The universe loves a coincidence, so I happened to start reading Jennifer Egan’s novel A Visit from the Goon Squad the week Ingram Marshall died, and I stumbled on this in the third chapter:
For years people recommended the book to me, almost always because of a rock’n’roll element, and I would try to explain that sleaze nostalgia is not my thing, and that I’m more interested in refrigerators humming than in the same three chords all over again (I meant and mean that literally, not just as a diss on the straightjacket that verse/chorus/verse songwriting can be). Fortunately the book shifts gears pretty quickly (or at least appears to, or at least adds new gears — I’m only four chapters in). And the author has less than kind words for nostalgia in the process. Though that may be a fake-out.
These moments stuck out from the second chapter:
“He listened for muddiness, the sense of actual musicians playing actual instruments in an actual room.”
“the problem was digitization, which sucked the life out of everything that got smeared through its microscopic mesh”
“Nostalgia was the end—everyone knew that.”
The “he” in the first quote is Bennie Salazar, one of the main characters in Goon Squad. The second and third are from the especially (if you’ve read the book, you know what I mean) omniscient narrator, but reflects Bennie’s perspective, and seemingly that of his mentor, Lou, both of them being music industry figures.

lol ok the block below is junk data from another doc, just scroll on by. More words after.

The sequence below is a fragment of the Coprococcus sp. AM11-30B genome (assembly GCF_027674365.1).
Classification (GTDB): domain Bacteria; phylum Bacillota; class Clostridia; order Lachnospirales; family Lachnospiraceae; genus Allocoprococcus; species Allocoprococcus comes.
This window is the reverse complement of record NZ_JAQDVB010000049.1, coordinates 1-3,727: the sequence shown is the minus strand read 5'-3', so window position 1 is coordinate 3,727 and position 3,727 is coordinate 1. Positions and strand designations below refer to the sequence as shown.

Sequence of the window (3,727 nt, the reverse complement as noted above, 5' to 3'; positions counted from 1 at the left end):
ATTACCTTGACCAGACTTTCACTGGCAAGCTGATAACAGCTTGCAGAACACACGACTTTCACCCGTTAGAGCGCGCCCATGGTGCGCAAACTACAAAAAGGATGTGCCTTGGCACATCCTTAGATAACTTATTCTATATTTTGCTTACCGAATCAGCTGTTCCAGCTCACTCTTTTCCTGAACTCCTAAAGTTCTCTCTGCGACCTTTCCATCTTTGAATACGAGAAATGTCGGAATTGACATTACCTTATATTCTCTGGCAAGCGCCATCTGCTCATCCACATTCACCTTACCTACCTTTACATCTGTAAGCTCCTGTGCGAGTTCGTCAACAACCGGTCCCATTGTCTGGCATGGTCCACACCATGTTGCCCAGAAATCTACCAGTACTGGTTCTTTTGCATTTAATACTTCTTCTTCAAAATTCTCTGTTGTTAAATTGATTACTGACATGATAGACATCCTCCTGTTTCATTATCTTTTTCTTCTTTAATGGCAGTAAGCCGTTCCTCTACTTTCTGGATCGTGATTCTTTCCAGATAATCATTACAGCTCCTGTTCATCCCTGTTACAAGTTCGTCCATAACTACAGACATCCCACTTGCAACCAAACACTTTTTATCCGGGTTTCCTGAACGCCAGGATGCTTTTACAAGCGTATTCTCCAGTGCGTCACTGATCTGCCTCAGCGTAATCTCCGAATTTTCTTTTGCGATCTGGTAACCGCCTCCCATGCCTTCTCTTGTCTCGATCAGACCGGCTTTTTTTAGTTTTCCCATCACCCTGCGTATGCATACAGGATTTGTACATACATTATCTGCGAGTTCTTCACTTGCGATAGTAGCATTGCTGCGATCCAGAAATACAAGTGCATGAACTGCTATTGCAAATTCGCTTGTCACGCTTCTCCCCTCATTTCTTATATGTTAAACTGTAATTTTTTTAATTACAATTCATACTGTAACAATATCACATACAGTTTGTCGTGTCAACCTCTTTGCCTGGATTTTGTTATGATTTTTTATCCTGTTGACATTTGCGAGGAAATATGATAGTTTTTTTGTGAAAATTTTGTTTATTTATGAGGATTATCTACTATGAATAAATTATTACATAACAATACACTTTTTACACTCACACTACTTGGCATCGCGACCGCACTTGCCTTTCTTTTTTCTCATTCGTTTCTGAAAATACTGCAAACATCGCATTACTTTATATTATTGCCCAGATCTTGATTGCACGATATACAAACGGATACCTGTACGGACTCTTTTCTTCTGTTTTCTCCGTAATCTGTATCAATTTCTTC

For every Bennie who bemoans the rise of digital technology in modern music (and there are a lot of Bennies in that regard), there was someone decades earlier who bemoaned the rise of amplification (there were a lot of those someones, too). Bennie is trapped in his own perspective.
I’m not particularly a Bruce Springsteen fan — having grown up on Long Island, I suffered from overexposure near the source — but I definitely get his fixation on not being stuck in the past: “It’s a death trap, it’s a suicide rap.” The line is from “Born to Run,” and it’s directly about leaving behind a town but, like the comically misunderstood “Glory Days” (curse of the chorus, à la Creedence Clearwater Revival’s “Fortunate Son”), it’s also about uprooting oneself from the past before it’s too late. I think of Springsteen here because that rough and tumble posturing connects with Bennie’s East Coast record label vibe, and because of his own self-proclaimed old-fashioned-ness.
I think there’s a connection between Bennie’s aesthetic anxiety, in the face of modernity, and the way his brain loops frequently back to the past — in what Egan excellently describes in this chapter as a “memory spasm.” I say “I think” because I haven’t finished the book yet.